“Absolutely, I think he’ll pitch in the big leagues,” Vinas told MiLB.com’s Jake Steiner following Kussmaul’s game five performance. “He has a funky delivery, three-quarters from a low slot. He has a lot of movement on his fastball. He probably fed them 90-95 percent fastballs today.
“He was blowing it by them with good sink. He has an erratic delivery, which really throws hitters off. They don’t take good swings off his fastball, which is a plus for him.”
Kussmaul’s shot may be coming this offseason.
MLB teams must protect players on their 40-man rosters within three or four years of their original signing. Those left unprotected are available to all other teams as Rule 5 picks.
Players who were 18 or younger on June 5 preceding the signing of their first contract must be protected after four minor league seasons. Players 19 and older must be protected after three seasons.
Kussmaul signed a free agent contract with the White Sox on July 14, 2010.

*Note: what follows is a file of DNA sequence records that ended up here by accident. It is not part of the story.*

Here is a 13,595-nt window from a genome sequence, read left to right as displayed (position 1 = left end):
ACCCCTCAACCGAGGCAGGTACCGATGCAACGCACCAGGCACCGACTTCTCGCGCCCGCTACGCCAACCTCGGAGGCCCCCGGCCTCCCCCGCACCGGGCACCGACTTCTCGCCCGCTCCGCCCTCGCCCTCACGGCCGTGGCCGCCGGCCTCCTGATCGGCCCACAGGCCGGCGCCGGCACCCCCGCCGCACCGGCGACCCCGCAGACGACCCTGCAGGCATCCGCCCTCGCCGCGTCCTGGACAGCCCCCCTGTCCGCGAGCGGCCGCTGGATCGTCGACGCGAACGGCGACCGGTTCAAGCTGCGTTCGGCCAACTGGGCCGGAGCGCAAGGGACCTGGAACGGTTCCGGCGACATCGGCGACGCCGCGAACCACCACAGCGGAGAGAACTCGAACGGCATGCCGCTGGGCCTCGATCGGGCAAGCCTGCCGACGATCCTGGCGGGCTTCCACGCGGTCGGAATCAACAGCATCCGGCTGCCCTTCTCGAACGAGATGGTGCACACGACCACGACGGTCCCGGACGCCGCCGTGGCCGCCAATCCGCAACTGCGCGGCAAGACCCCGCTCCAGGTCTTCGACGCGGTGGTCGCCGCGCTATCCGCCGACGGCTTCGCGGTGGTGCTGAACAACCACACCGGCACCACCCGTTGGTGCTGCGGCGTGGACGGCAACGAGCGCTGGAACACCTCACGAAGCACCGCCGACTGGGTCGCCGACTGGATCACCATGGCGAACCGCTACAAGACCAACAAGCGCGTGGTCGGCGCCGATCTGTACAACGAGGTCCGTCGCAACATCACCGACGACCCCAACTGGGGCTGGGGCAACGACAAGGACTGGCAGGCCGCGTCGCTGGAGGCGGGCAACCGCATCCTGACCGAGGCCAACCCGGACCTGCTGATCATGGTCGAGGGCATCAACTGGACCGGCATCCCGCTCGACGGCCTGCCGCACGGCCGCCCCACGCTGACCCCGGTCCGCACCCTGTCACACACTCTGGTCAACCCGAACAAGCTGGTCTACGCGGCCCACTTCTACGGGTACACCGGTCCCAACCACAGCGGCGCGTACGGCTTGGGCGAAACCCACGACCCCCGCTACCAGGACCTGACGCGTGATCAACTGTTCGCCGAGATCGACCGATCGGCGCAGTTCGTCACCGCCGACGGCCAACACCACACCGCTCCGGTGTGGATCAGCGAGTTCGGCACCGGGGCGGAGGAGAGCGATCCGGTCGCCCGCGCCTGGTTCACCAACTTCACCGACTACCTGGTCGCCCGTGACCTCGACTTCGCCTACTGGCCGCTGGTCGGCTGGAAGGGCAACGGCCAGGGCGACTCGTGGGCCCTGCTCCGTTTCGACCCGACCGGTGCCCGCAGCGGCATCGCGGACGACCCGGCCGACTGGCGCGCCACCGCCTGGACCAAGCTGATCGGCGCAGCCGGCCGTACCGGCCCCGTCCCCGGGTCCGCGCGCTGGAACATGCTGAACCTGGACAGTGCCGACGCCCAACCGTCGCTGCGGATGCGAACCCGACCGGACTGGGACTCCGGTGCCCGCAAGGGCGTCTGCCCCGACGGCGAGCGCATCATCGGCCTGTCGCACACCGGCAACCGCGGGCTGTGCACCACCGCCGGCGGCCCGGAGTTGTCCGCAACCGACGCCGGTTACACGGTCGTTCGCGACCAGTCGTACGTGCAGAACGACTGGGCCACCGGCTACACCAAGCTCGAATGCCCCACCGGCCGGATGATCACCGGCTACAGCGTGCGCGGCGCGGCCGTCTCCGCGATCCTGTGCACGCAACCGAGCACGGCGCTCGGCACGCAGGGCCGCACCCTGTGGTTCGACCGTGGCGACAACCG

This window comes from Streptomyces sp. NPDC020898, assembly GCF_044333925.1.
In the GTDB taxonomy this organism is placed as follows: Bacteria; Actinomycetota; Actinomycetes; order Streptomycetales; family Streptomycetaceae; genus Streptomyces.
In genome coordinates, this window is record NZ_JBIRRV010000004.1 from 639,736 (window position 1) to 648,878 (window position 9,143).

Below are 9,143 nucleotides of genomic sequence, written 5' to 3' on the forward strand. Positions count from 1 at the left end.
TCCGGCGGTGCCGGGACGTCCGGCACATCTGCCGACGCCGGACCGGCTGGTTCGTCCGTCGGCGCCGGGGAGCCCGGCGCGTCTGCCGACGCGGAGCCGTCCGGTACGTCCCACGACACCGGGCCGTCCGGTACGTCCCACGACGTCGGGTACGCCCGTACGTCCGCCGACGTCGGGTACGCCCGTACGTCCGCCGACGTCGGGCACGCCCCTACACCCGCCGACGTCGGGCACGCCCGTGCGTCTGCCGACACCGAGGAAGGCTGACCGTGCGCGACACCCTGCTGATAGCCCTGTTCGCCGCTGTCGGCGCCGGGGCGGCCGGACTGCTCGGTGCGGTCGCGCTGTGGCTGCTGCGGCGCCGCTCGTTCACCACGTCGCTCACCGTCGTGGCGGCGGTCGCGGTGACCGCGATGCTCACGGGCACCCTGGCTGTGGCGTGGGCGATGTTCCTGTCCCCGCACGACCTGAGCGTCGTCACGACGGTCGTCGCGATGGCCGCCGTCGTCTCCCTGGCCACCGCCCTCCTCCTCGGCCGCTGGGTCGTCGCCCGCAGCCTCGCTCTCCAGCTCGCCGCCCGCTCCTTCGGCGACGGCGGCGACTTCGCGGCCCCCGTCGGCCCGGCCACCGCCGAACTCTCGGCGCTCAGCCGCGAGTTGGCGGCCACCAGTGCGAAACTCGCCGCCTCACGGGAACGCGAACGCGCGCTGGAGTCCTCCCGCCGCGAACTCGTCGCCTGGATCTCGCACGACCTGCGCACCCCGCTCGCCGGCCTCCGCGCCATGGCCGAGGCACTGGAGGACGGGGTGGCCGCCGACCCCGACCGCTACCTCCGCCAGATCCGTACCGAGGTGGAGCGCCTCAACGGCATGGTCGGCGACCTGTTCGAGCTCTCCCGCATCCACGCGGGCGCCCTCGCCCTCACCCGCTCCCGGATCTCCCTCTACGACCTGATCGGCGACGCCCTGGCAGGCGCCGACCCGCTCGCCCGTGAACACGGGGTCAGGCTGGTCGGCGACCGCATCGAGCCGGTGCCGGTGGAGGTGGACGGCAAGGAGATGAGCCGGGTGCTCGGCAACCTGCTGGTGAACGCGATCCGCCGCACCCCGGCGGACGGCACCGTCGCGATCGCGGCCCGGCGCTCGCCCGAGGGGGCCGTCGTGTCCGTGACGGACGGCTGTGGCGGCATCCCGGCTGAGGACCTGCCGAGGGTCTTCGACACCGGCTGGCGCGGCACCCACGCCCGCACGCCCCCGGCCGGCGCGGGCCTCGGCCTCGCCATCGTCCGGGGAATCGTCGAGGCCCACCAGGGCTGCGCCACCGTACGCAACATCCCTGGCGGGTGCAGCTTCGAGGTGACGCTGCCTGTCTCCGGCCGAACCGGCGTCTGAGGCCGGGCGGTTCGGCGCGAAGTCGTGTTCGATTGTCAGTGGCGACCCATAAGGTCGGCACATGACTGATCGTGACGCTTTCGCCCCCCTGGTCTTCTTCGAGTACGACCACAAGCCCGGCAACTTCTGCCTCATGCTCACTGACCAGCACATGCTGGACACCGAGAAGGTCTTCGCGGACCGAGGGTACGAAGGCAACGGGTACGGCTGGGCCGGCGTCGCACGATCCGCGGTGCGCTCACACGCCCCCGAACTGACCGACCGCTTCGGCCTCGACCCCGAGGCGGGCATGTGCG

“This is a big year,” Kussmaul explained. “This is my protection year. This is the year the White Sox decide whether or not to put me on their 40-man roster.
“If they do that, I get an invite to spring training and get a chance to make the team out of spring training. But if they don’t, they leave me out in the world for all other MLB teams to draft me and give me a chance.”
The White Sox will make their decision prior to the Baseball Winter Meetings, scheduled for Dec. 9-12. Kussmaul’s play in 2012 and 2013 will give them plenty to ponder.
“Basically, I wanted to make it a hard decision for them,” Kussmaul said. “They have nothing invested in me. I am making it a tough decision for them.
“This is a business. If another team is going to give me a shot to play in the bigs, you are damn right I am going to take that shot.”
Kussmaul is grateful for the support he continues to receive from his hometown.